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Health care organization sued for overtime pay violations

According to a class action lawsuit filed on behalf of a group of California nurses, the health care system Dignity Health did not pay overtime pay to nurses working shifts longer than 12 hours. The lawsuit says more than 1,000 nurses were affected by the policy.

The culprit is alleged to be the timekeeping system that would not allow nurses to record shifts longer than 12 hours. This meant that many nurses were unable to include time spent prepping for and wrapping up shifts. Attorneys say this constituted working without pay. Around 50 minutes of overtime were denied for every shift.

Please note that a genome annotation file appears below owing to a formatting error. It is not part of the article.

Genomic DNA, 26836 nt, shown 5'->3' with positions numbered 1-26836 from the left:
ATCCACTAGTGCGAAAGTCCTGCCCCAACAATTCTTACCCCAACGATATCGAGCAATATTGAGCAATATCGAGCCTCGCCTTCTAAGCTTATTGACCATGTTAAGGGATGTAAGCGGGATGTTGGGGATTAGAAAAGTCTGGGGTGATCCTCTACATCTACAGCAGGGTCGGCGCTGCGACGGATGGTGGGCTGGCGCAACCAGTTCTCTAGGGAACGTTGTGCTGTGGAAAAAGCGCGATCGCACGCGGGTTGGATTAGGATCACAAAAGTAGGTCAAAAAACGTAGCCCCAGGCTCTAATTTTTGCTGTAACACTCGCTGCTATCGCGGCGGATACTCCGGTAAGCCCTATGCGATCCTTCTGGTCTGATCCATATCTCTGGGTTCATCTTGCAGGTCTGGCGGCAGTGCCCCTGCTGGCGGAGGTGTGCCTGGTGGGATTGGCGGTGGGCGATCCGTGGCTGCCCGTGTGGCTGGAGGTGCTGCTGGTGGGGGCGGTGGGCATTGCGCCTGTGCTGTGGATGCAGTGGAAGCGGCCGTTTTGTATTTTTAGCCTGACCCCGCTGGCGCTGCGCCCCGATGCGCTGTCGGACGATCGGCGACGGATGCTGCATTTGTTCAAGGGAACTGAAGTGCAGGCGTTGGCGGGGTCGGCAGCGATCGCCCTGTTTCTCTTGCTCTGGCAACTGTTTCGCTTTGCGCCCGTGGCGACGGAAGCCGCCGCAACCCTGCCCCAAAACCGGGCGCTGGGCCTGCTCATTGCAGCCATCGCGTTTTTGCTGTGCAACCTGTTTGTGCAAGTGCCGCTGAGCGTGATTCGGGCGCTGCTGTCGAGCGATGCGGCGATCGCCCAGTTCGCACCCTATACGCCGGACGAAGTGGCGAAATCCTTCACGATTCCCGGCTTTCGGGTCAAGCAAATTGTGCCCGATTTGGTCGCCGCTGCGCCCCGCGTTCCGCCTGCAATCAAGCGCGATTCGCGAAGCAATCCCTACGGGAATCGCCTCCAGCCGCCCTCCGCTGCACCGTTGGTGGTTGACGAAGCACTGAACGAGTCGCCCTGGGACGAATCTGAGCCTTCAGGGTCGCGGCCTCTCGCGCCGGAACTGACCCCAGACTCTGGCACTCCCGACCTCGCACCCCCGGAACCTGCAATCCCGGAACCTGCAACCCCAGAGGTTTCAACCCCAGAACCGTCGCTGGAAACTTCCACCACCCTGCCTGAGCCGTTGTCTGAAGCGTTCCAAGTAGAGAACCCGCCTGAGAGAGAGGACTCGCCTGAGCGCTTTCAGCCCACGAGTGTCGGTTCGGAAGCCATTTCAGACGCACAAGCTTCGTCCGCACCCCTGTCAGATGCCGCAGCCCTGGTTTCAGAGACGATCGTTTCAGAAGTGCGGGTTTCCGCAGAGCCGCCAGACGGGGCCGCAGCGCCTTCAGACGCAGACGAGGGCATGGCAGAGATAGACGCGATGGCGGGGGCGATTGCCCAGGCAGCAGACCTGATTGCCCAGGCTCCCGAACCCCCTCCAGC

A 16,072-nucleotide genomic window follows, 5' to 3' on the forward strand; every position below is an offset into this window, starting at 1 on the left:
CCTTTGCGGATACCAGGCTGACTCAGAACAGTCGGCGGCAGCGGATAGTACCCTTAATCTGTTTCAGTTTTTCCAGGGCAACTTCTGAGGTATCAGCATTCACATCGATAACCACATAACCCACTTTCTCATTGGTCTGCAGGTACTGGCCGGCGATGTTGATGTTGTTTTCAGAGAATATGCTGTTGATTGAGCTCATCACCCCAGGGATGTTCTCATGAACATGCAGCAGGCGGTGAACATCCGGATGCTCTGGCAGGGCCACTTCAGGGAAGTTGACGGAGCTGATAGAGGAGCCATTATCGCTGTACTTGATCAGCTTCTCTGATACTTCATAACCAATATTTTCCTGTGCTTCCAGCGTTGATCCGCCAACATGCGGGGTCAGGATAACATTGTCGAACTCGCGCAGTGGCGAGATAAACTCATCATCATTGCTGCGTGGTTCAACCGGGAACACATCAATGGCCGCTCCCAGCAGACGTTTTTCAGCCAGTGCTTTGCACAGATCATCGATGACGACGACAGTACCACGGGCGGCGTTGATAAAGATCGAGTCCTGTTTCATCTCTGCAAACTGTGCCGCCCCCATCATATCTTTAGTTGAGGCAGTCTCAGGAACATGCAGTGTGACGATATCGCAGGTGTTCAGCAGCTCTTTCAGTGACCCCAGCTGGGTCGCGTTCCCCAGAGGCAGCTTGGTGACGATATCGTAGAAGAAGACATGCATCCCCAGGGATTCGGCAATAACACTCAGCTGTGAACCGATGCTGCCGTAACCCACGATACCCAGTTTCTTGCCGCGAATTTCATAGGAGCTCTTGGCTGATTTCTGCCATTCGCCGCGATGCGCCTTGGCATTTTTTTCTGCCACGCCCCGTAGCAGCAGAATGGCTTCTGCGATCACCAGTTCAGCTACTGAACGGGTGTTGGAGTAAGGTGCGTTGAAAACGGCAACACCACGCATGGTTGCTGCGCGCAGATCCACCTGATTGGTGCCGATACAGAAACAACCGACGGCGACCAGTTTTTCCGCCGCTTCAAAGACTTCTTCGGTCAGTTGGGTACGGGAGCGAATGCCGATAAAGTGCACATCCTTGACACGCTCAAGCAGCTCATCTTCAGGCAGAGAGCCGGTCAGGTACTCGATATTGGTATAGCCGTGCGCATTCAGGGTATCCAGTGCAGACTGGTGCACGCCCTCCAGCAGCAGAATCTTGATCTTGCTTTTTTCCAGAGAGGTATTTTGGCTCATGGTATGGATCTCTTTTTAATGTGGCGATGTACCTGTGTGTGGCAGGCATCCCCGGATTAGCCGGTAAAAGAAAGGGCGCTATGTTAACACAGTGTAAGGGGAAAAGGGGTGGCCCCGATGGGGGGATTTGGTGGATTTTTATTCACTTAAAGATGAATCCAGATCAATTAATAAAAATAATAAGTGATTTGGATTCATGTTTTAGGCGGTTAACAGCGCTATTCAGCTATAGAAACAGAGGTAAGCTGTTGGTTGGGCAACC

The lawsuit says the practice was widespread throughout the Sacramento area. The employer either knew or should have known, according to the lawsuit. The entire cost of the lawsuit for the organization could be as much as $5 million since the amount sought is up to $4,000 per employee. Both RNs and LVNs were affected. Dignity Health says its policy is not to comment on pending litigation.

Employers may seek to underpay employees in a variety of ways. This could include not counting certain duties as the regular work day, as was the case here, but it could also mean misclassifying regular employees as contractors or as exempt from overtime when they are not, paying regular hourly pay instead of overtime pay for extra hours worked, or denying employees the break time they are entitled to by law. Workers who believe they have been underpaid might want to consult an attorney about their rights. These violations are often widespread throughout an organization, and if this is the case, there may be a class action lawsuit.

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